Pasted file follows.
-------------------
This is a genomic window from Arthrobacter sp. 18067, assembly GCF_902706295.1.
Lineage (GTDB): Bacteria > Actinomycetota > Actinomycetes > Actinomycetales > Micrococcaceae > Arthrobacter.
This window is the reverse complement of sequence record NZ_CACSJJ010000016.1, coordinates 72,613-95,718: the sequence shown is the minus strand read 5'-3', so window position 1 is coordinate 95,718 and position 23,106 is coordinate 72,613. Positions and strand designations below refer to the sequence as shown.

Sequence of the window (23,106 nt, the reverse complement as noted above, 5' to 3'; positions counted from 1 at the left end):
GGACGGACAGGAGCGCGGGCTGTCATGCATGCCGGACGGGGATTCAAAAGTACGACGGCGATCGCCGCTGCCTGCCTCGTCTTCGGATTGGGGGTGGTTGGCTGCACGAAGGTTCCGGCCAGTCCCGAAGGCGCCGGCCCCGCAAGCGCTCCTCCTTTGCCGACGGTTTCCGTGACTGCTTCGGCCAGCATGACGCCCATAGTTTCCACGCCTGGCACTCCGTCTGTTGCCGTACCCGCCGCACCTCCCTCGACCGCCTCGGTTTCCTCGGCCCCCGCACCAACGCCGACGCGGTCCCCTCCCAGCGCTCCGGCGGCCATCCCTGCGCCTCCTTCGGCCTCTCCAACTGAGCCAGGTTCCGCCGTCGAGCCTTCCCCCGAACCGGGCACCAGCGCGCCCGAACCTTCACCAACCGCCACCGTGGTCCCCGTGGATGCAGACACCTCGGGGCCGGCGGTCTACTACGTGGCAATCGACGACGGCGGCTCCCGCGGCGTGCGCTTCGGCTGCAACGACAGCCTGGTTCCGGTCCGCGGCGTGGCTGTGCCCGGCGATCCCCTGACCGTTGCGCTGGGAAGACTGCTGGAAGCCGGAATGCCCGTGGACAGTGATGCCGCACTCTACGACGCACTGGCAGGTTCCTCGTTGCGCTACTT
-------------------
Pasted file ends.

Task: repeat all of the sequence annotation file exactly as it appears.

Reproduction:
This is a genomic window from Arthrobacter sp. 18067, assembly GCF_902706295.1.
Lineage (GTDB): Bacteria > Actinomycetota > Actinomycetes > Actinomycetales > Micrococcaceae > Arthrobacter.
This window is the reverse complement of sequence record NZ_CACSJJ010000016.1, coordinates 72,613-95,718: the sequence shown is the minus strand read 5'-3', so window position 1 is coordinate 95,718 and position 23,106 is coordinate 72,613. Positions and strand designations below refer to the sequence as shown.

Sequence of the window (23,106 nt, the reverse complement as noted above, 5' to 3'; positions counted from 1 at the left end):
GGACGGACAGGAGCGCGGGCTGTCATGCATGCCGGACGGGGATTCAAAAGTACGACGGCGATCGCCGCTGCCTGCCTCGTCTTCGGATTGGGGGTGGTTGGCTGCACGAAGGTTCCGGCCAGTCCCGAAGGCGCCGGCCCCGCAAGCGCTCCTCCTTTGCCGACGGTTTCCGTGACTGCTTCGGCCAGCATGACGCCCATAGTTTCCACGCCTGGCACTCCGTCTGTTGCCGTACCCGCCGCACCTCCCTCGACCGCCTCGGTTTCCTCGGCCCCCGCACCAACGCCGACGCGGTCCCCTCCCAGCGCTCCGGCGGCCATCCCTGCGCCTCCTTCGGCCTCTCCAACTGAGCCAGGTTCCGCCGTCGAGCCTTCCCCCGAACCGGGCACCAGCGCGCCCGAACCTTCACCAACCGCCACCGTGGTCCCCGTGGATGCAGACACCTCGGGGCCGGCGGTCTACTACGTGGCAATCGACGACGGCGGCTCCCGCGGCGTGCGCTTCGGCTGCAACGACAGCCTGGTTCCGGTCCGCGGCGTGGCTGTGCCCGGCGATCCCCTGACCGTTGCGCTGGGAAGACTGCTGGAAGCCGGAATGCCCGTGGACAGTGATGCCGCACTCTACGACGCACTGGCAGGTTCCTCGTTGCGCTACTT